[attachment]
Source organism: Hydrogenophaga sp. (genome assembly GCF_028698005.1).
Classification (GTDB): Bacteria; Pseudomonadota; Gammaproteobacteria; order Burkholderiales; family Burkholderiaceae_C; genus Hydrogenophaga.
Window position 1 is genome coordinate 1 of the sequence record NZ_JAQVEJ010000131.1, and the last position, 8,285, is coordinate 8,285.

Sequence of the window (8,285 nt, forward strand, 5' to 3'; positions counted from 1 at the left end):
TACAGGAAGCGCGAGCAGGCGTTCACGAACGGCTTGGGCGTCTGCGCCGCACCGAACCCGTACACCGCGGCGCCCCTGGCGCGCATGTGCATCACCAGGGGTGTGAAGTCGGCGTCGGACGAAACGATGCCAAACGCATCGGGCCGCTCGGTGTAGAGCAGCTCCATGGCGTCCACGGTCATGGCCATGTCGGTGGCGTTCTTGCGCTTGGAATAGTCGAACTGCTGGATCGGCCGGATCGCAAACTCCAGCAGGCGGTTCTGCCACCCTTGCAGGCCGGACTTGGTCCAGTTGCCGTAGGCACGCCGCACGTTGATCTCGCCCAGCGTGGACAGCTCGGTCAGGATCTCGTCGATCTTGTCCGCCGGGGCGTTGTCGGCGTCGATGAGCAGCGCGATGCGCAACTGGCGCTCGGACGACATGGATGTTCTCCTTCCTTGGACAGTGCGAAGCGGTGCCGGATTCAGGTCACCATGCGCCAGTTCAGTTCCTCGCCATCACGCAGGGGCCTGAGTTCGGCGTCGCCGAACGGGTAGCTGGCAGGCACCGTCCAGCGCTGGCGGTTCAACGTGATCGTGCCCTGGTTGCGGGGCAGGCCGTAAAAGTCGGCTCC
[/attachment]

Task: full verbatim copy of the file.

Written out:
Source organism: Hydrogenophaga sp. (genome assembly GCF_028698005.1).
Classification (GTDB): Bacteria; Pseudomonadota; Gammaproteobacteria; order Burkholderiales; family Burkholderiaceae_C; genus Hydrogenophaga.
Window position 1 is genome coordinate 1 of the sequence record NZ_JAQVEJ010000131.1, and the last position, 8,285, is coordinate 8,285.

Sequence of the window (8,285 nt, forward strand, 5' to 3'; positions counted from 1 at the left end):
TACAGGAAGCGCGAGCAGGCGTTCACGAACGGCTTGGGCGTCTGCGCCGCACCGAACCCGTACACCGCGGCGCCCCTGGCGCGCATGTGCATCACCAGGGGTGTGAAGTCGGCGTCGGACGAAACGATGCCAAACGCATCGGGCCGCTCGGTGTAGAGCAGCTCCATGGCGTCCACGGTCATGGCCATGTCGGTGGCGTTCTTGCGCTTGGAATAGTCGAACTGCTGGATCGGCCGGATCGCAAACTCCAGCAGGCGGTTCTGCCACCCTTGCAGGCCGGACTTGGTCCAGTTGCCGTAGGCACGCCGCACGTTGATCTCGCCCAGCGTGGACAGCTCGGTCAGGATCTCGTCGATCTTGTCCGCCGGGGCGTTGTCGGCGTCGATGAGCAGCGCGATGCGCAACTGGCGCTCGGACGACATGGATGTTCTCCTTCCTTGGACAGTGCGAAGCGGTGCCGGATTCAGGTCACCATGCGCCAGTTCAGTTCCTCGCCATCACGCAGGGGCCTGAGTTCGGCGTCGCCGAACGGGTAGCTGGCAGGCACCGTCCAGCGCTGGCGGTTCAACGTGATCGTGCCCTGGTTGCGGGGCAGGCCGTAAAAGTCGGCTCC